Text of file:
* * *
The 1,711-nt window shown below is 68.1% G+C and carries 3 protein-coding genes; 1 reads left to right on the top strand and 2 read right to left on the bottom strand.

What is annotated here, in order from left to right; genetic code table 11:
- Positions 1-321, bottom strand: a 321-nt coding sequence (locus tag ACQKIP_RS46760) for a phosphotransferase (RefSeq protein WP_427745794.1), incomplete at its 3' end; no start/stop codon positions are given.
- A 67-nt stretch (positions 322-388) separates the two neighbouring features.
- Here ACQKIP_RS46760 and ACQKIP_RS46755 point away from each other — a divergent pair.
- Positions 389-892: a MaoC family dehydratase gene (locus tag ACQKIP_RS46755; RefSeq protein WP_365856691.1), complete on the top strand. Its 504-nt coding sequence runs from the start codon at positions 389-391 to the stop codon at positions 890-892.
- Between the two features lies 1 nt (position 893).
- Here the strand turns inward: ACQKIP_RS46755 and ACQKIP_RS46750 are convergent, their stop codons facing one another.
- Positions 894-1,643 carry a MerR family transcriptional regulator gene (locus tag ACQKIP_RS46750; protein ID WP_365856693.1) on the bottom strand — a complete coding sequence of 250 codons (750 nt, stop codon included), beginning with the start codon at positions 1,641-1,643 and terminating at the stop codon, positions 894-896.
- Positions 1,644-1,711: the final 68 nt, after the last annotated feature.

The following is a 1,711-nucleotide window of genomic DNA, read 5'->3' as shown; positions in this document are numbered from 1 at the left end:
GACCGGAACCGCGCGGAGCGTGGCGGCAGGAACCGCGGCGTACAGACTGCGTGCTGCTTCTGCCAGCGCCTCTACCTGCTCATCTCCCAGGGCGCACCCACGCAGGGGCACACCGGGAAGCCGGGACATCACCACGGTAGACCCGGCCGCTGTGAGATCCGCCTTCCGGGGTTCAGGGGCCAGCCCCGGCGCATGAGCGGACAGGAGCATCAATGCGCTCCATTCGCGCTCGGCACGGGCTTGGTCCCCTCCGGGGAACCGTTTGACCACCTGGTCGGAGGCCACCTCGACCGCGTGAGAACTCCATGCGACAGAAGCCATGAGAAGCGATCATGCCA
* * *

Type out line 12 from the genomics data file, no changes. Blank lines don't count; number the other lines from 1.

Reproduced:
GACCGGAACCGCGCGGAGCGTGGCGGCAGGAACCGCGGCGTACAGACTGCGTGCTGCTTCTGCCAGCGCCTCTACCTGCTCATCTCCCAGGGCGCACCCACGCAGGGGCACACCGGGAAGCCGGGACATCACCACGGTAGACCCGGCCGCTGTGAGATCCGCCTTCCGGGGTTCAGGGGCCAGCCCCGGCGCATGAGCGGACAGGAGCATCAATGCGCTCCATTCGCGCTCGGCACGGGCTTGGTCCCCTCCGGGGAACCGTTTGACCACCTGGTCGGAGGCCACCTCGACCGCGTGAGAACTCCATGCGACAGAAGCCATGAGAAGCGATCATGCCA